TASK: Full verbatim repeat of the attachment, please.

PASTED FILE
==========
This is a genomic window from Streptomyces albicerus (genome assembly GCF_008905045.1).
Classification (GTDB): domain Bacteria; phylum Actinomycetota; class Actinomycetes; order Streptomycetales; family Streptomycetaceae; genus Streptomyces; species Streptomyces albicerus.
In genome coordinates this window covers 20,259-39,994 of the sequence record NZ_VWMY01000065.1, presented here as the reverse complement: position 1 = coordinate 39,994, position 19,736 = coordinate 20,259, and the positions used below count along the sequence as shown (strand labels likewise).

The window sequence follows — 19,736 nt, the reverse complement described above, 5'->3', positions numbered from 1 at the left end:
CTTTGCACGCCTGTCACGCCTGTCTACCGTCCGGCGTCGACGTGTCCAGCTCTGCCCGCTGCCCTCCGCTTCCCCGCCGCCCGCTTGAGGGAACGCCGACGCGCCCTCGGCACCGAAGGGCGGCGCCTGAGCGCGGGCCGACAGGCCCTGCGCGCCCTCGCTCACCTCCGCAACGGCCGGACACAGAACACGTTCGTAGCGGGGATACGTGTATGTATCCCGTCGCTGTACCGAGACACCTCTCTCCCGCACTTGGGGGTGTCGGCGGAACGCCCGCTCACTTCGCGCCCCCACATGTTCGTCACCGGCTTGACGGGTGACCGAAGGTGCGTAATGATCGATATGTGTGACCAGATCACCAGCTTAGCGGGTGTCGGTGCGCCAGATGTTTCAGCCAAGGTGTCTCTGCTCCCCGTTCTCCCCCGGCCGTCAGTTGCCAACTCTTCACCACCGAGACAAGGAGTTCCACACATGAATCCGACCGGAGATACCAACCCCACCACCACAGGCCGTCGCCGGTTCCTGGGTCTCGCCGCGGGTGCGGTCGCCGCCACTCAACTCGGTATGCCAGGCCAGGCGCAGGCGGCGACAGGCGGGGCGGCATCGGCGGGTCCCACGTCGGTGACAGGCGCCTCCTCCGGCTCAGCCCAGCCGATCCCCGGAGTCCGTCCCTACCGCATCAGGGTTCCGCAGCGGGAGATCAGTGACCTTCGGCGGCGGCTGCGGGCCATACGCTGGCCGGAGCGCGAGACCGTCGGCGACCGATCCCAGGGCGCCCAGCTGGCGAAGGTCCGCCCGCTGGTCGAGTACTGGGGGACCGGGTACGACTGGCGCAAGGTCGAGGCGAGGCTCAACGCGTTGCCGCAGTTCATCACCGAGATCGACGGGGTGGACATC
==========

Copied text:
This is a genomic window from Streptomyces albicerus (genome assembly GCF_008905045.1).
Classification (GTDB): domain Bacteria; phylum Actinomycetota; class Actinomycetes; order Streptomycetales; family Streptomycetaceae; genus Streptomyces; species Streptomyces albicerus.
In genome coordinates this window covers 20,259-39,994 of the sequence record NZ_VWMY01000065.1, presented here as the reverse complement: position 1 = coordinate 39,994, position 19,736 = coordinate 20,259, and the positions used below count along the sequence as shown (strand labels likewise).

The window sequence follows — 19,736 nt, the reverse complement described above, 5'->3', positions numbered from 1 at the left end:
CTTTGCACGCCTGTCACGCCTGTCTACCGTCCGGCGTCGACGTGTCCAGCTCTGCCCGCTGCCCTCCGCTTCCCCGCCGCCCGCTTGAGGGAACGCCGACGCGCCCTCGGCACCGAAGGGCGGCGCCTGAGCGCGGGCCGACAGGCCCTGCGCGCCCTCGCTCACCTCCGCAACGGCCGGACACAGAACACGTTCGTAGCGGGGATACGTGTATGTATCCCGTCGCTGTACCGAGACACCTCTCTCCCGCACTTGGGGGTGTCGGCGGAACGCCCGCTCACTTCGCGCCCCCACATGTTCGTCACCGGCTTGACGGGTGACCGAAGGTGCGTAATGATCGATATGTGTGACCAGATCACCAGCTTAGCGGGTGTCGGTGCGCCAGATGTTTCAGCCAAGGTGTCTCTGCTCCCCGTTCTCCCCCGGCCGTCAGTTGCCAACTCTTCACCACCGAGACAAGGAGTTCCACACATGAATCCGACCGGAGATACCAACCCCACCACCACAGGCCGTCGCCGGTTCCTGGGTCTCGCCGCGGGTGCGGTCGCCGCCACTCAACTCGGTATGCCAGGCCAGGCGCAGGCGGCGACAGGCGGGGCGGCATCGGCGGGTCCCACGTCGGTGACAGGCGCCTCCTCCGGCTCAGCCCAGCCGATCCCCGGAGTCCGTCCCTACCGCATCAGGGTTCCGCAGCGGGAGATCAGTGACCTTCGGCGGCGGCTGCGGGCCATACGCTGGCCGGAGCGCGAGACCGTCGGCGACCGATCCCAGGGCGCCCAGCTGGCGAAGGTCCGCCCGCTGGTCGAGTACTGGGGGACCGGGTACGACTGGCGCAAGGTCGAGGCGAGGCTCAACGCGTTGCCGCAGTTCATCACCGAGATCGACGGGGTGGACATC